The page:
pressed air for operating the electro-pneumatic interlocking plant and the deep well pump. The artesian well from which all water for the station is taken is 560 ft. deep, and has a capacity of 700 gal. per minute. Water storage is provided by a 100,000-gal. tank which is always kept full for emergency use. The water for drinking purposes is cooled by a 10-ton refrigerator plant. The station building is heated by the hot water system from the power house, the water circulation being controlled by a centrifugal pump driven by a turbine engine. Coaches standing in the yard are heated by steam also furnished from the power house. A system of air pipes is laid throughout the yard for use in cleaning coaches. The coal supply for the power house is dumped directly from standard cars into bunkers below the track, from which it is drawn through breakers and conveyed by electric hoists to the mechanical stokers. The ashes are drawn off on the basement floor level and elevated to reinforced concrete hoppers of two-car capacity, from which they are dropped into standard cars for removal. The power house chimney is 168 ft. high and 12 ft. in diameter at the base, tapering to 8 1/2 ft, at the top. It is built of reinforced concrete lined with fire brick for 65 ft. from the bottom. The interlocking plant is housed in a brick tower located still further south, the plant being of the electro-pneumatic type. Engines are cared for in a reinforced concrete engine house, to which is connected a shop equipped for making minor repairs. The coal used by locomotives will be handled by a locomotive crane direct from cars to locomotives. The work of building the new station was under the direction of J. L. Lancaster, president of the Memphis Union Station Company; J. Werness, chief engineer, and W. F. Schuiz, engineer of construction. The plans were drawn by John A. Galvin, Louisville, Ky. The total cost of the work is about $2,500,000. We are indebted to the St. Louis, Iron Mountain & Southern for photographs and information contained in the preceding article.

2012 Meeting Schedule Here is our complete 2012 meeting schedule. Except as noted, meetings are on the second Thursday of each month. The exceptions are April, August, and December which are on the first Thursday, and October and November which are on the second Tuesday. All meetings are at the Germantown Public Library, 1925 Exeter Road in Germantown. Thursday January 12 Thursday February 9 Thursday March 8 Thursday April 5 (First Thursday) Thursday May 10 Thursday June 14 Thursday July 12 Thursday August 2 (First Thursday) Thursday September 13 TUESDAY October 9 (Second TUESDAY) TUESDAY November 13 (Second TUESDAY) Thursday December 6 (First Thursday)


Notes from the President: Elections, Meeting Location and Communication Issues. The end of the year is approaching, which means that the current slate of officers is up for reelection. The elections will be held during our December meeting on Thursday, December 8th. All current officers are willing to continue for another year, however, nominations are always welcome. As you all know, we lost our traditional meeting venue last summer, when the City of Memphis decided to cut back the opening hours of the of the city library system. Instead of opening two hours later in the day to maintain availability of the library for students and working people, the city cut back the evening hours, in essence “evicting” us from our traditional meeting venue. We have found a new home (temporary??) in the Germantown Public Library, where we have been meeting since September. Unfortunately this meeting room is heavily booked and it became necessary to pick a different weekday to meet. Based on the very limited feedback that I received from the membership in August, I chose Thursday as our day of the meeting and tried to maintain the second week of the month, whenever possible. It has recently come to my attention that some members of the group are unhappy with the current meeting location. If you prefer to meet somewhere else, you had a chance for input back in August and September, and except for one, I have not received any other leads for a meeting venue during that time. If any of you have another venues that are available to us and serve us better, bring it up to us on the board or at a meeting and be prepared to set us up at that venue. For now I managed to reserve meeting dates for the year 2012 with the Germantown Library and they mostly fall on the second Thursday of the month. HOWEVER, there are exceptions, so I have to ask you to consult our newsletter for the meeting dates, as they will be published in there. In addition, I will send out timely reminders to everyone on our email list, as I did during 2011. This brings up the second issue and that is the line of communication in this group. Most of you receive the newsletter by email and I assume that you all receive it, since I have not heard otherwise. I use the same email list to send out meeting reminders, however, some of you apparently do not receive those mails or other any other communications from me. This is a bit puzzling since I use the same email list that is used to send out the monthly newsletter. If you receive the newsletter, but none of my mails, you should check your email settings. You may need to mark my mails e.g. as “not junk” or approve my mails as legitimate with your provider (Earthlink is such an example and other providers may do the same). So check your junk mail on frequent basis, or you might miss meeting reminders and other mails concerning chapter related issues (like the change in meeting venues, field trips, etc.). If none of my suggestions help, please send me a mail alerting me to the problem. My mail is published in the newsletter. If I don’t know about a problem, I can’t do anything about it. Hope to see you all at the next meeting Walter Lang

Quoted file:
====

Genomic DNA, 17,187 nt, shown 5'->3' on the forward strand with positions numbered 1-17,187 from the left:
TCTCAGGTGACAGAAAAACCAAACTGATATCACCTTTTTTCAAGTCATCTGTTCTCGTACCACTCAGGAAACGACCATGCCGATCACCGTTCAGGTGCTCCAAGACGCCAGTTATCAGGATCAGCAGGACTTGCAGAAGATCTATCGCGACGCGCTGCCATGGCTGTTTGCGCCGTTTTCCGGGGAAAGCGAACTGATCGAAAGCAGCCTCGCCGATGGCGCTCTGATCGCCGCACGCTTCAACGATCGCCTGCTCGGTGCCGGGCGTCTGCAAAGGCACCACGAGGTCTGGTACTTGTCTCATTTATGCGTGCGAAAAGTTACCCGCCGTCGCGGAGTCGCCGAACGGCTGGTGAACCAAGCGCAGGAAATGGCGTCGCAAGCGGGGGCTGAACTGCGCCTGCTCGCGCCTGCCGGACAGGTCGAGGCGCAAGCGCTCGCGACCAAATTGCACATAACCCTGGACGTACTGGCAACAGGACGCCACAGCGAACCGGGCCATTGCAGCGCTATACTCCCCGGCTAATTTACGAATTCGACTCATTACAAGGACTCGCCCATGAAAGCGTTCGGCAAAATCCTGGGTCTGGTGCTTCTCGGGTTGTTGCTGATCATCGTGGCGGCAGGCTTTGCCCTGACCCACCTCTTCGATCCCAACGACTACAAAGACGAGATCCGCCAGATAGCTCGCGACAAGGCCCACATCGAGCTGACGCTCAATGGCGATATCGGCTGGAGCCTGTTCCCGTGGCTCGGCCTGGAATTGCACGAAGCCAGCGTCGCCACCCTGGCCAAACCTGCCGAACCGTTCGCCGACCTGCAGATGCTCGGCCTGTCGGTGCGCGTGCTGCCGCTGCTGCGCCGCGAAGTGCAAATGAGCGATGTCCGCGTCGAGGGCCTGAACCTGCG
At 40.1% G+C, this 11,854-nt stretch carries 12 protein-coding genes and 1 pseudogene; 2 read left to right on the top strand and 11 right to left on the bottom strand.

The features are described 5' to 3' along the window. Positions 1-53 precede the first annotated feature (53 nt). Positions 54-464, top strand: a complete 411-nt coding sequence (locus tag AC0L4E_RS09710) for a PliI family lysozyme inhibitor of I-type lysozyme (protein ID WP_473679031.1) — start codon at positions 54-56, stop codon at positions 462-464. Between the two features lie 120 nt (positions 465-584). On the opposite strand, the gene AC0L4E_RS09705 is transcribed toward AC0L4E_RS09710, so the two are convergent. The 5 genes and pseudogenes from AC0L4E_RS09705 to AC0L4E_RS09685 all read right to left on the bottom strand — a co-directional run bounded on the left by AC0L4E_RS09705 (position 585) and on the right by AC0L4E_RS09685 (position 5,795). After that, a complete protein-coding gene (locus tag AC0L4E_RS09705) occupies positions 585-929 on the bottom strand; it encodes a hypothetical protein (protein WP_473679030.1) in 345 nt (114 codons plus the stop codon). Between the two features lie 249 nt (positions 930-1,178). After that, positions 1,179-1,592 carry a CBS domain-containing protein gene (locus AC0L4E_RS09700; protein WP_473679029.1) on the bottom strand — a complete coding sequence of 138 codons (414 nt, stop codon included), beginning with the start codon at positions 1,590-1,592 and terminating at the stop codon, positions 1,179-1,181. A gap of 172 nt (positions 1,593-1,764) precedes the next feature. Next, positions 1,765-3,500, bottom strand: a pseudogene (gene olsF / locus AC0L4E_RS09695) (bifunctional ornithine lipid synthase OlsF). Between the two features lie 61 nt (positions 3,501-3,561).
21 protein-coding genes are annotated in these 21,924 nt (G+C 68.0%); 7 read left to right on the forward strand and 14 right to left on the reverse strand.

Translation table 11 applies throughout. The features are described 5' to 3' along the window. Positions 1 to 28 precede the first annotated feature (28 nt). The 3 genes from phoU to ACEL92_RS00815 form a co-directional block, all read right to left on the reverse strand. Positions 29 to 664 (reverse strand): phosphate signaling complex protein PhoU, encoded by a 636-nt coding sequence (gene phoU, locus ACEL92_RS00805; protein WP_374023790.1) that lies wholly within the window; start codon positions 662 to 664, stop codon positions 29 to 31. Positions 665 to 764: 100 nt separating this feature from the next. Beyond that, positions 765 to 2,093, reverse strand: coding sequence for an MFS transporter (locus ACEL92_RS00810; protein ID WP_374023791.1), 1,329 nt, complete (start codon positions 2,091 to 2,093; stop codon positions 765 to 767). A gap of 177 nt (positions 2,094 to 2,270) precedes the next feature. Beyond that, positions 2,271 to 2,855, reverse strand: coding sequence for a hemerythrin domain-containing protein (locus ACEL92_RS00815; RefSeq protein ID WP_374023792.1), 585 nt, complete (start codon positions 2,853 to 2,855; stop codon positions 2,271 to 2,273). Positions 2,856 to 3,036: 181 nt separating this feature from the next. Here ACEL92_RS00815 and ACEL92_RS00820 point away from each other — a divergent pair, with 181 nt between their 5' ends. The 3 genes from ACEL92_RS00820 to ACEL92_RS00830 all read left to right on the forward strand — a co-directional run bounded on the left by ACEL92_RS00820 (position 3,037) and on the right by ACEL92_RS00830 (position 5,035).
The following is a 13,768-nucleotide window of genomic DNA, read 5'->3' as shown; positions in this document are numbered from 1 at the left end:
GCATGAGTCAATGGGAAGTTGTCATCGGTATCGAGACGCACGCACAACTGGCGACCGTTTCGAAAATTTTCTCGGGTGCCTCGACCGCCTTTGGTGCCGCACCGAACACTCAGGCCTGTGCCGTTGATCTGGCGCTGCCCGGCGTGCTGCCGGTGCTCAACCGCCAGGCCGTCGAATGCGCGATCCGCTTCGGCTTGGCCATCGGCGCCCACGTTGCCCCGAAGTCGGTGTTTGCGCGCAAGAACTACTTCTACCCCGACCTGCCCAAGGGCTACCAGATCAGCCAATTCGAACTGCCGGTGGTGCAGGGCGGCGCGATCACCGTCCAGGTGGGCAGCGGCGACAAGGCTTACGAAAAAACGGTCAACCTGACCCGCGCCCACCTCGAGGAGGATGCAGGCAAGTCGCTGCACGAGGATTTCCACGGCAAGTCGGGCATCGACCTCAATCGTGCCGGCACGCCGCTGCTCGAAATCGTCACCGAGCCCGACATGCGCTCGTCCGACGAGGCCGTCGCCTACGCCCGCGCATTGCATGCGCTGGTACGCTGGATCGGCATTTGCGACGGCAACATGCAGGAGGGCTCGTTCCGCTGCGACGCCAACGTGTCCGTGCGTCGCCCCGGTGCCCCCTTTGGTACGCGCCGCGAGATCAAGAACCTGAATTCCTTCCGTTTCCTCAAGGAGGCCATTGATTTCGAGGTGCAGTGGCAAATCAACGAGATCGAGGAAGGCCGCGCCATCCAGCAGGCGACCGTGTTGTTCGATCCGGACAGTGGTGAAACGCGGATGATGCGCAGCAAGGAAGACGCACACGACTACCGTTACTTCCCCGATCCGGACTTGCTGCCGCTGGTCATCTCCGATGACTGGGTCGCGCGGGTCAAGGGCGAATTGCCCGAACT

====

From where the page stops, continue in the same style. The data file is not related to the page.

CABOOSE

What's Dodger Service? Anybody know?

MP 12160 photographed in Bartlett Tennessee, February 6, 1982. This is the same caboose that was featured in last months “Caboose”. Photo by John Schafer. Meeting Schedule December 12, 2011 January 12, 2012 February 9, 2012 March 8, 2012 April 5, 2012 (1st Thursday) May 10, 2012 June 14, 2012 Meetings are at the Germantown Public Library, 1925 Exeter Road, Germantown, TN from 7-9 pm.

Contact the Editor Tom Parker 3012 Wood Thrush Drive Memphis, TN 38134 tscottparker@gmail.com

December 2011 Memphis Buff  

Memphis Union Station, 2012 Meeting Dates, Notes From the President